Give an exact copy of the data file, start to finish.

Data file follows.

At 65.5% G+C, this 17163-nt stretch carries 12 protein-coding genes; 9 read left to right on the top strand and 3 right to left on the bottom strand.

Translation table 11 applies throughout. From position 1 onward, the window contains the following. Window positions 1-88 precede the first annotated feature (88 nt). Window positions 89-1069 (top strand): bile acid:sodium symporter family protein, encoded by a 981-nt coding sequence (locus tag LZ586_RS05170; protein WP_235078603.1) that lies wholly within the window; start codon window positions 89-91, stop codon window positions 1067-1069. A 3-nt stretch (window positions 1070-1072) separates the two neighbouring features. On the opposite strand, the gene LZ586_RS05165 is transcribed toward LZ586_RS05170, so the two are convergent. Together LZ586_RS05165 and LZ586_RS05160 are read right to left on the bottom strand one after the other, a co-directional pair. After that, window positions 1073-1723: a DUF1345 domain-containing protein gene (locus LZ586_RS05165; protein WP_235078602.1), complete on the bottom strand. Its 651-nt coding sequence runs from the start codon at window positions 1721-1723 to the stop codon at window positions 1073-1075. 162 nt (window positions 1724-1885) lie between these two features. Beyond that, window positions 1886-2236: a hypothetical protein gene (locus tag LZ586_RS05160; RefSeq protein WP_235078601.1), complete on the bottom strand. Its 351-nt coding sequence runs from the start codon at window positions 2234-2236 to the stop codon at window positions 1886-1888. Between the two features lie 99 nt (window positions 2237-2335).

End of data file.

At 65.5% G+C, this 17163-nt stretch carries 12 protein-coding genes; 9 read left to right on the top strand and 3 right to left on the bottom strand.

Translation table 11 applies throughout. From position 1 onward, the window contains the following. Window positions 1-88 precede the first annotated feature (88 nt). Window positions 89-1069 (top strand): bile acid:sodium symporter family protein, encoded by a 981-nt coding sequence (locus tag LZ586_RS05170; protein WP_235078603.1) that lies wholly within the window; start codon window positions 89-91, stop codon window positions 1067-1069. A 3-nt stretch (window positions 1070-1072) separates the two neighbouring features. On the opposite strand, the gene LZ586_RS05165 is transcribed toward LZ586_RS05170, so the two are convergent. Together LZ586_RS05165 and LZ586_RS05160 are read right to left on the bottom strand one after the other, a co-directional pair. After that, window positions 1073-1723: a DUF1345 domain-containing protein gene (locus LZ586_RS05165; protein WP_235078602.1), complete on the bottom strand. Its 651-nt coding sequence runs from the start codon at window positions 1721-1723 to the stop codon at window positions 1073-1075. 162 nt (window positions 1724-1885) lie between these two features. Beyond that, window positions 1886-2236: a hypothetical protein gene (locus tag LZ586_RS05160; RefSeq protein WP_235078601.1), complete on the bottom strand. Its 351-nt coding sequence runs from the start codon at window positions 2234-2236 to the stop codon at window positions 1886-1888. Between the two features lie 99 nt (window positions 2237-2335).